Durham Tees Valley Airport Ltd v bmibaby Ltd – Case Summary

Durham Tees Valley Airport Ltd v bmibaby Ltd

Court of Appeal

Citations: [2010] EWCA Civ 485; [2011] 1 All ER (Comm) 731; [2011] 1 Lloyd’s Rep 68; (2010) 154(18) SJLB 28; [2011] CLY 545.


The defendant was a low-cost airline and the successor to the ‘bmi baby’ brand formerly run by its predecessory company, BMRL. The claimant was the owner of Durham Tees Valley Airport. They sought to attract low-cost airlines to its airport and otherwise raise revenue. To this end, it began negotiating BMRL for a ‘base’ contract – a contract in which the airline could keep its planes at the airport overnight.

In 2003, BMRL and the claimant reached an agreement. The contract included various obligations on both parties to use ‘best endeavours’ to achieve various goals. It also included a clause requiring the parties to agree on a flight plan for 2005, but otherwise granted BMRL considerable discretion in running business from the airport. In December 2005, this contract was taken over by the defendant through novation.

The operation ran a loss, so the defendant withdrew its operations in November 2006. The claimant sued for breach of contract. They alleged that the contract required the defendant to operate two aircraft at the airport. The defendant therefore breached the contract by withdrawing operations. Alternatively, the claimant argued that the defendant was in breach of an implied term. This implied term required the defendant to operate their aircraft in ‘a manner which was reasonable in all the circumstances.’

The defendants argued that the contract was merely permissive – it allowed, but did not require them, to operate the aircraft. If the contract did require them to operate the aircraft, they contended it was void for uncertainty. This was because the contract did not specify the minimum number of flights. The defendants also thought that the contract was an unenforceable ‘agreement to agree’, because it required the parties to agree on a flight plan.

  1. Did the contract make operating the aircraft mandatory?
  2. Would such an obligation be too uncertain to be enforced?
  3. Was the contract an unenforceable ‘agreement to agree’?

The court held that:

  • The effect of the contract was mandatory, not permissive. The defendant’s proposed construction of the contract did not accord with commercial common sense.
  • The contract was not an unenforceable agreement to agree. The flight program clause was not an essential term of the contract.
  • There was no need for a term specifying the minimum number of flights to render the contract sufficiently certain. The claimant’s proposed implied term was also unnecessary. The contract specified that the first defendant had to fly their aircraft commercially and that each plane should on any given day leave and return at least once. Based on this, the court had sufficient objective criteria to determine whether the defendants were in breach of contract. This would depend on whether they were, ‘in a real and genuine sense, flying [their] aircraft’. The complete absence of flights would be a breach of contract. The contract was not void for uncertainty.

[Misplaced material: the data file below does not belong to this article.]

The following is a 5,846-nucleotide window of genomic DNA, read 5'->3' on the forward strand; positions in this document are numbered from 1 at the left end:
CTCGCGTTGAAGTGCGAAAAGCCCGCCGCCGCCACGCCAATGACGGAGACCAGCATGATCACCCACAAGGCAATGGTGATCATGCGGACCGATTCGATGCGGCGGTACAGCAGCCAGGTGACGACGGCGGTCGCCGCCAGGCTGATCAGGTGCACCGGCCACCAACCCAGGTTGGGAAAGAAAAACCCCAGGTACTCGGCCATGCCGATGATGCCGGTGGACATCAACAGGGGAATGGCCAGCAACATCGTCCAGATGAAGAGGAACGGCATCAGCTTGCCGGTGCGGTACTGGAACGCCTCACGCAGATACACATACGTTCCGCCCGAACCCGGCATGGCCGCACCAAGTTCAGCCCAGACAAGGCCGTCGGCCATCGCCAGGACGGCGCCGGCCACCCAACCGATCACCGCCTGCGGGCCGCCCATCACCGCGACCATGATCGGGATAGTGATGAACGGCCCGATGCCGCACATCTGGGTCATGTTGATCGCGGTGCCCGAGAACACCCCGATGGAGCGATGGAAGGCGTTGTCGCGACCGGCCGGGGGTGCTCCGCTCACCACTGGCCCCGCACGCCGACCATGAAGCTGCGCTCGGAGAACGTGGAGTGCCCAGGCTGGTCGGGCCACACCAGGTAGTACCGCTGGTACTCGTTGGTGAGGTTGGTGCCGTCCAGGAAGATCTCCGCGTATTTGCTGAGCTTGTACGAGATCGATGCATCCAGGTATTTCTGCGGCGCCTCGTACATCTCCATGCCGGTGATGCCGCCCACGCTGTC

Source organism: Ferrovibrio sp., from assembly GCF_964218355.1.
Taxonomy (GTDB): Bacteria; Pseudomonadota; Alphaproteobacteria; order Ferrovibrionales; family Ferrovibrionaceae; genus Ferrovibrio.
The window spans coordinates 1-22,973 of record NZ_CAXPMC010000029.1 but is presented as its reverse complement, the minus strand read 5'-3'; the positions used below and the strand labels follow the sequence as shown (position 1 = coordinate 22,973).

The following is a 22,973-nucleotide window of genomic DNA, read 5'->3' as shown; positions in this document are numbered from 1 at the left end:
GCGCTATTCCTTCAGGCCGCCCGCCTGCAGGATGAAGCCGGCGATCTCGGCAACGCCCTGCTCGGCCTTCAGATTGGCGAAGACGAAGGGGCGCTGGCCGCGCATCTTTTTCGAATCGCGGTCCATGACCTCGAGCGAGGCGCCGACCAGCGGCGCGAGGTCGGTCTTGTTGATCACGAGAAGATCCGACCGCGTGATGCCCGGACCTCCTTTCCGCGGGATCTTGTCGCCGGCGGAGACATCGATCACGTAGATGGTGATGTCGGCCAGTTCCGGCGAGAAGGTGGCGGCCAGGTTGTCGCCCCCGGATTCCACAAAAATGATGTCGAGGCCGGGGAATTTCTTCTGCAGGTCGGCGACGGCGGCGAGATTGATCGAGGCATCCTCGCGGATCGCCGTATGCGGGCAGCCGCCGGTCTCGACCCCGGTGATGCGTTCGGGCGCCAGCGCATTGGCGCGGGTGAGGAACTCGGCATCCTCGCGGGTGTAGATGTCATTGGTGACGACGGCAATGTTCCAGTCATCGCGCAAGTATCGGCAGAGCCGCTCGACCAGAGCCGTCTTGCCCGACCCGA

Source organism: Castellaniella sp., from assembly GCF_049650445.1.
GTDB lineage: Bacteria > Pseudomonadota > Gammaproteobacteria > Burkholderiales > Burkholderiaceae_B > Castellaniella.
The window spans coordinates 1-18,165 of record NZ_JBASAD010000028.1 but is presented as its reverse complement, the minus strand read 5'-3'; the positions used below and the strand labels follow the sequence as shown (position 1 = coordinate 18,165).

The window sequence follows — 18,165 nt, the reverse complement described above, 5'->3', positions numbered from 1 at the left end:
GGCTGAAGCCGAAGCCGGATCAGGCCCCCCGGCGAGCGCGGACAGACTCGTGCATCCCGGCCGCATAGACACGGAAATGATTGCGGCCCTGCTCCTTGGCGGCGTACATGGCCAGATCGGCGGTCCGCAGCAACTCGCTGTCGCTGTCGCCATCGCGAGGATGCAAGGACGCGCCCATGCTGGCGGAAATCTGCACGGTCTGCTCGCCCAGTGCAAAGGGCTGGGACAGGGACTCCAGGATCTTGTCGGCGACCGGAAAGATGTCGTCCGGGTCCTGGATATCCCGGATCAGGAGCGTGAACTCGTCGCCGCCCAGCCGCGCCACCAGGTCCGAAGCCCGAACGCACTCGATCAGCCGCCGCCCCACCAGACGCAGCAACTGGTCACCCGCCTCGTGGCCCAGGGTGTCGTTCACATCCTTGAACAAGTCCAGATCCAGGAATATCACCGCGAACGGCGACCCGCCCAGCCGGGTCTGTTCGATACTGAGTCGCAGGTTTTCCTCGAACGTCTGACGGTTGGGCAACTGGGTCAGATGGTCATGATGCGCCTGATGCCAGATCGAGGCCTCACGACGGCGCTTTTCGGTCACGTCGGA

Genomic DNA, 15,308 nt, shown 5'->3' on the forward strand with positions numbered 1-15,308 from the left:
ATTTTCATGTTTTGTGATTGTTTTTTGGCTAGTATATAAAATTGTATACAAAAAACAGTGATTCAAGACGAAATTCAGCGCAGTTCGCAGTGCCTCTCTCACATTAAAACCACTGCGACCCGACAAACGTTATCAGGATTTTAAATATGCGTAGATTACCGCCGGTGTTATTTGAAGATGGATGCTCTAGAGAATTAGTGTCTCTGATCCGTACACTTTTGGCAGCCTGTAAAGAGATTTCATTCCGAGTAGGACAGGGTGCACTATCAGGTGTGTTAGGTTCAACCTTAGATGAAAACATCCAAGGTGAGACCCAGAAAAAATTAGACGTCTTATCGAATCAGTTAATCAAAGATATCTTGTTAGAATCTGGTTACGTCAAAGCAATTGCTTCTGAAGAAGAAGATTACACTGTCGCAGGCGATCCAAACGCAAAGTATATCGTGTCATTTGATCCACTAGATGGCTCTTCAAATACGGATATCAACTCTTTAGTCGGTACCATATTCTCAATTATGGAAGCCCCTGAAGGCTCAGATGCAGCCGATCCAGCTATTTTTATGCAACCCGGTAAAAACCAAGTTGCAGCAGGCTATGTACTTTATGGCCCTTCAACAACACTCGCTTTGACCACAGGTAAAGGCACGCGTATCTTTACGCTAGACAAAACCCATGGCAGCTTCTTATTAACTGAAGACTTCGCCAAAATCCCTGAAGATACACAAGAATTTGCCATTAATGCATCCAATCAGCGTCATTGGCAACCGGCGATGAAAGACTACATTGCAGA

Since the first defendant had completely stopped flights, they were in breach of contract.

This Case is Authority For…

Patten LJ explained the test for certainty in English law:

‘For a contract to be enforceable the court has to be able to say whether any particular standard of performance is or is not a breach of contact and, if a breach exists, to determine what measure of damages is appropriate.’

Where there are objective criteria for determining whether there is a breach, it may be possible to hold a contract sufficiently certain.

‘Where such criteria exist and are ascertainable then a term of reasonableness is often implied in order to incorporate them as the measure of performance required under the contract.’

However, this is not necessary if the contract provides its own metrics for determining what the parties’ obligations are.


The court explained that for the purposes of assessing damages, the claimant is entitled to be put in the position they would have been in had the contract not been breached. To do this, the court will usually compare the existing facts to a world in which the defendant complied with the contract, but did no more than he was contractually obliged to do. If the contract gives the defendant a choice between two ways of discharging the contract, the court will assume that he will choose the option least onerous to them.

More complicated are cases like this where the defendant is granted a broad discretion as to how to act, subject to a minimum floor. In these cases, the court will not assume that the defendant would have complied with the contract by doing the bare minimum. Patton LJ explained that:

‘…the court has to look at the relevant economic and other surrounding circumstances to decide on the level of performance which the defendant would have adopted…[it] must assume that the defendant would not have acted outside the terms of the contract and would have performed it in his own interests having regard to the relevant factors prevailing at the time. But the court is not required to make assumptions that the defaulting party would have acted uncommercially merely in order to spite the claimant. To that extent, the parties are to be assumed to have acted in good faith although with their own commercial interests very much in mind.’